K-12 Teaching and Learning From the UNC School of Education

Important Announcement about Online Courses and LEARN NC.

Important Message about LEARN NC

LEARN NC is evaluating its role in the current online education environment as it relates directly to the mission of UNC-Chapel Hill School of Education (UNC-CH SOE). We plan to look at our ability to facilitate the transmission of the best research coming out of UNC-CH SOE and other campus partners to support classroom teachers across North Carolina. We will begin by evaluating our existing faculty and student involvement with various NC public schools to determine what might be useful to share with you.

Don’t worry! The lesson plans, articles, and textbooks you use and love aren’t going away. They are simply being moved into the new LEARN NC Digital Archive. While we are moving away from a focus on publishing, we know it’s important that educators have access to these kinds of resources. These resources will be preserved on our website for the foreseeable future. That said, we’re directing our resources into our newest efforts, so we won’t be adding to the archive or updating its contents. This means that as the North Carolina Standard Course of Study changes in the future, we won’t be re-aligning resources. Our full-text and tag searches should make it possible for you to find exactly what you need, regardless of standards alignment.

Spear point from Montgomery County, North Carolina, 6000-5000 BC.

Spear point from Montgomery County, North Carolina, 6000–5000 BC. (Ward, H. Trawick, and R. P. Stephen Davis, Jr. 1999. Time Before History: The Archaeology of North Carolina. Chapel Hill: University of North Carolina Press. [Figure 3.8.]. More about the photograph)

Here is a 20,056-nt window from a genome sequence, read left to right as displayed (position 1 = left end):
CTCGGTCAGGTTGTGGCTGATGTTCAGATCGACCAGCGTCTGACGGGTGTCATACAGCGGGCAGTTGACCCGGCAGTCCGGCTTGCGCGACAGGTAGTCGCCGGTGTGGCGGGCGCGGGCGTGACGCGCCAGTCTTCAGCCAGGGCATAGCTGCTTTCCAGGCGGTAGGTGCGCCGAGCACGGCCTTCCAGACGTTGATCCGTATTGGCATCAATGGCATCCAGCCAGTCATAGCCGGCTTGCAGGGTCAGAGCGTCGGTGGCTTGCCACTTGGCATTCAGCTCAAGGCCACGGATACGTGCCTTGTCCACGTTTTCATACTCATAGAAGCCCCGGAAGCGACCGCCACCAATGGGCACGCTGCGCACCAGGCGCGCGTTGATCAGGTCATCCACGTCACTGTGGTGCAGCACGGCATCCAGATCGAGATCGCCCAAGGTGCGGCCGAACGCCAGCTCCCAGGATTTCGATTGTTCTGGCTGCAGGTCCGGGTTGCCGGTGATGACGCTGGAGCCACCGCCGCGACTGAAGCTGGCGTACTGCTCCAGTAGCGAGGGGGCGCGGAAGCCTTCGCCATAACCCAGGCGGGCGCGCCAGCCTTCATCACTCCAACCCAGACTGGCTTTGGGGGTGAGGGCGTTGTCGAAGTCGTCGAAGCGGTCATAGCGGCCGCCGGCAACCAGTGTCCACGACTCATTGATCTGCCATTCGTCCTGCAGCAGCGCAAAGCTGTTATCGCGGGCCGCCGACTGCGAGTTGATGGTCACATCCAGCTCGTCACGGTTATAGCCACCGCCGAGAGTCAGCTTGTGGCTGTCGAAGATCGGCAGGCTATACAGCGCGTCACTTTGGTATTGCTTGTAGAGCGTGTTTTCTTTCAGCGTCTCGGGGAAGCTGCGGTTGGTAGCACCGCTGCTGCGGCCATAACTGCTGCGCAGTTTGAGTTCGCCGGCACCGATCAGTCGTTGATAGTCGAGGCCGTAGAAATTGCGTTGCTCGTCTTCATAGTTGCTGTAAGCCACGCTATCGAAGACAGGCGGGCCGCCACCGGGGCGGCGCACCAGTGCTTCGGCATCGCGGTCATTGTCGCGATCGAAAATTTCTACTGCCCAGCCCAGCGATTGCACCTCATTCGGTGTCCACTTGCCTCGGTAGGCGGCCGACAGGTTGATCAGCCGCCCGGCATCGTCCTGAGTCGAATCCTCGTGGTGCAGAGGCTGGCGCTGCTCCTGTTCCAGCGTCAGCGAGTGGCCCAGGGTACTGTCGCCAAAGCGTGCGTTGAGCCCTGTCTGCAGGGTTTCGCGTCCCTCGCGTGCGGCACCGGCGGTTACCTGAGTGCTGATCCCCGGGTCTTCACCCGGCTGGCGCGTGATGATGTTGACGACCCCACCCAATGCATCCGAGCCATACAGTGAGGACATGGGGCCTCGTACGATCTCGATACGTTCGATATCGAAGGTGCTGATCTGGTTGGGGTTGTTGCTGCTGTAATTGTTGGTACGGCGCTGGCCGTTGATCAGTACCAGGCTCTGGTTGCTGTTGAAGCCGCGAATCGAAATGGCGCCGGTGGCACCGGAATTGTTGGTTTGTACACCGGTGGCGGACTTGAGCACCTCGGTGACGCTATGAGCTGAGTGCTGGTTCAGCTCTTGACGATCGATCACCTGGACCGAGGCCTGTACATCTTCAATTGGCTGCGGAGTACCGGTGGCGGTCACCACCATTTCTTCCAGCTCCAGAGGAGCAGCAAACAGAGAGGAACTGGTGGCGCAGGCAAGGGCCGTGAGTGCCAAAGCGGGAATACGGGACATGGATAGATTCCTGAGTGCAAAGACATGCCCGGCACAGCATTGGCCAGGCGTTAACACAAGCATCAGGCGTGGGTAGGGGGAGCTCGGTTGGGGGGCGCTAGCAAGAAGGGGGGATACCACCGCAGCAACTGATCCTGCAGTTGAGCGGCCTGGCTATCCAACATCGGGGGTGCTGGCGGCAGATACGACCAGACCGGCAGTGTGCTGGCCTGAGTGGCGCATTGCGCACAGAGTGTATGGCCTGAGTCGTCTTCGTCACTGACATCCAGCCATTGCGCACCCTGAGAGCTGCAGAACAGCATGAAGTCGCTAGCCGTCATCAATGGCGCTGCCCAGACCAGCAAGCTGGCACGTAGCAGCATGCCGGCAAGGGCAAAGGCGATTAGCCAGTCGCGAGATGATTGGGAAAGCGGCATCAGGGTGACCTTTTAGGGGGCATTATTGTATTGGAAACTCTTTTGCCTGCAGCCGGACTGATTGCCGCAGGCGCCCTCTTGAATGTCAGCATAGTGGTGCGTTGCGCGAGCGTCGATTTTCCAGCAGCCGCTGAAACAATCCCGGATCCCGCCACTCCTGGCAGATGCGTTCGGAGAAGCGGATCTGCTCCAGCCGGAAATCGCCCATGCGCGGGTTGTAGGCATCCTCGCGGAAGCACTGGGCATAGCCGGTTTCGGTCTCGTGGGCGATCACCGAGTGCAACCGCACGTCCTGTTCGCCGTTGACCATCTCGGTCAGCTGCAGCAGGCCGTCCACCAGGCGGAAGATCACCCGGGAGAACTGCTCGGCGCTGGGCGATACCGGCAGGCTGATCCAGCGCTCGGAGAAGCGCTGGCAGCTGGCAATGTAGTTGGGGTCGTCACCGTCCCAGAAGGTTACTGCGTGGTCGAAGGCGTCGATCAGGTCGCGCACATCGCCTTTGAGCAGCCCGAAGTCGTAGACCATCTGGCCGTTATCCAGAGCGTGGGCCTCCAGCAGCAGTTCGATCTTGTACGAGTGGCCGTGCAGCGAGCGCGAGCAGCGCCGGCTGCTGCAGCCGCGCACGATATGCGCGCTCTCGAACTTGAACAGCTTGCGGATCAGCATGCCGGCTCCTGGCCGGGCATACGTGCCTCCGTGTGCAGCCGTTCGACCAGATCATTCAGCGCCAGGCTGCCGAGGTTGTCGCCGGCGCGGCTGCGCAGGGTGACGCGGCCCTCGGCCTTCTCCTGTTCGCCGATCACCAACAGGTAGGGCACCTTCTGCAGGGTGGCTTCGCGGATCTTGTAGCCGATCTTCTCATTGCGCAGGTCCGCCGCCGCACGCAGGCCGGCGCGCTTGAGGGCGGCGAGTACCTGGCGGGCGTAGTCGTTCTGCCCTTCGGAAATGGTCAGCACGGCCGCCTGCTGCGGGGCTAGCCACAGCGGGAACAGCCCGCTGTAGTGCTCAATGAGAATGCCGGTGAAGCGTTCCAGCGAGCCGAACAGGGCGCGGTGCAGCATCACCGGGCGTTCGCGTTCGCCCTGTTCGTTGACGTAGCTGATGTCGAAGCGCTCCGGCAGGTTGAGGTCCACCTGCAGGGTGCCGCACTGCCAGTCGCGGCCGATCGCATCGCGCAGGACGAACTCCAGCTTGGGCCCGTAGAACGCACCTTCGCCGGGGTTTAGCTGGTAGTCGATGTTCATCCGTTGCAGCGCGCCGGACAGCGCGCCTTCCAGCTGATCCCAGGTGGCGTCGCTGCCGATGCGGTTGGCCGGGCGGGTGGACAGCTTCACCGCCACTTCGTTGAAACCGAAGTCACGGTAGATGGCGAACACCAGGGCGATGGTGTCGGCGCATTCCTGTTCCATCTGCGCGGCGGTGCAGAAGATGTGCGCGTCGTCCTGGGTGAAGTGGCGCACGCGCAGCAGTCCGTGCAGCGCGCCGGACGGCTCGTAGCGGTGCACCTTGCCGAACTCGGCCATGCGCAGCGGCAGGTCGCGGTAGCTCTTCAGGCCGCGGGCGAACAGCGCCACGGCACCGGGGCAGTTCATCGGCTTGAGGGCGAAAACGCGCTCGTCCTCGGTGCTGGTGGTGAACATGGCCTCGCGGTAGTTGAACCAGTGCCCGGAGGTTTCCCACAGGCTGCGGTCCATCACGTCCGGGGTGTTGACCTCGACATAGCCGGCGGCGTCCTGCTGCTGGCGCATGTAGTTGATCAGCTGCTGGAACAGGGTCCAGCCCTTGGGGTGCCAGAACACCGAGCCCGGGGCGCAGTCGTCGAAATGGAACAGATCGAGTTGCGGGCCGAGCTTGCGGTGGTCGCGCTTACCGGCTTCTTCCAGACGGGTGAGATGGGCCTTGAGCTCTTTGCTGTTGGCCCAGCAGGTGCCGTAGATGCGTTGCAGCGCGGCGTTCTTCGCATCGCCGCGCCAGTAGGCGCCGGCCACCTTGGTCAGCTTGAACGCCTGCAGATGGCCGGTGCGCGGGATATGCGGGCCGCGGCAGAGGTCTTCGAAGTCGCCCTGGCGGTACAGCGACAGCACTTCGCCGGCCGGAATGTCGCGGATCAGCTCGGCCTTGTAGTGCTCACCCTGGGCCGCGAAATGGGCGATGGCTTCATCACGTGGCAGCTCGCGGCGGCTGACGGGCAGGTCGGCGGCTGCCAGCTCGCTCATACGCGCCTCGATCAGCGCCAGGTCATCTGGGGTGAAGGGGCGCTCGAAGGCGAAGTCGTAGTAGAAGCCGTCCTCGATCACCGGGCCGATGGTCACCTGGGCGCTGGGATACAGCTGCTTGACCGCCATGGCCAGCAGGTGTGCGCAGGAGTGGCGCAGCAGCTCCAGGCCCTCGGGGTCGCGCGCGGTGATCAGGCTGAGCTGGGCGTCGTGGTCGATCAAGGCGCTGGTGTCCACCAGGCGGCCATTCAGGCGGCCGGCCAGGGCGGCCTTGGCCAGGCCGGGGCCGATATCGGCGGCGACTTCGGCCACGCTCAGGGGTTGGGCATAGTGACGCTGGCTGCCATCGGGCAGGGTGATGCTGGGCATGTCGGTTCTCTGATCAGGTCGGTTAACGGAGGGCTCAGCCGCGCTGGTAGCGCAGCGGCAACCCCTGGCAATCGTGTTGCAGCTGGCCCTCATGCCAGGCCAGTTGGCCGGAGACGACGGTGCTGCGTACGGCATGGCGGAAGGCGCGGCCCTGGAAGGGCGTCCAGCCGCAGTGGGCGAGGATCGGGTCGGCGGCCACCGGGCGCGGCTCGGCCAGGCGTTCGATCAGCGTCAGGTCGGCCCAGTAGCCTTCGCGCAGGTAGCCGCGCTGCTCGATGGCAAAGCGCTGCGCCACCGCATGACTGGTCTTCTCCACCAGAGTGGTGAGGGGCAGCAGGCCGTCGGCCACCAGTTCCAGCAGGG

science, social studies, language arts
knowledge, application, evaluation
brainstorming, discussion
15 to 30 minutes
Class size
any; groups of 3 to 4

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Intrigue of the Past
Lesson plans and essays for teachers and students explore North Carolina's past before European contact. Designed for grades four through eight, the web edition of this book covers fundamental concepts, processes, and issues of archaeology, and describes the peoples and cultures of the Paleoindian, Archaic, Woodland, and Mississippian periods.
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Related pages

  • Artifact classification: Students will use pictures of artifacts or objects from a teaching kit to classify artifacts and answer questions about the lifeways of a group of historic Native Americans.
  • A guided journey into the past: In their study of archaeological resource conservation, students will use guided imagery to discover and judge an alternative way to enjoy artifacts without removing them from archaeological sites.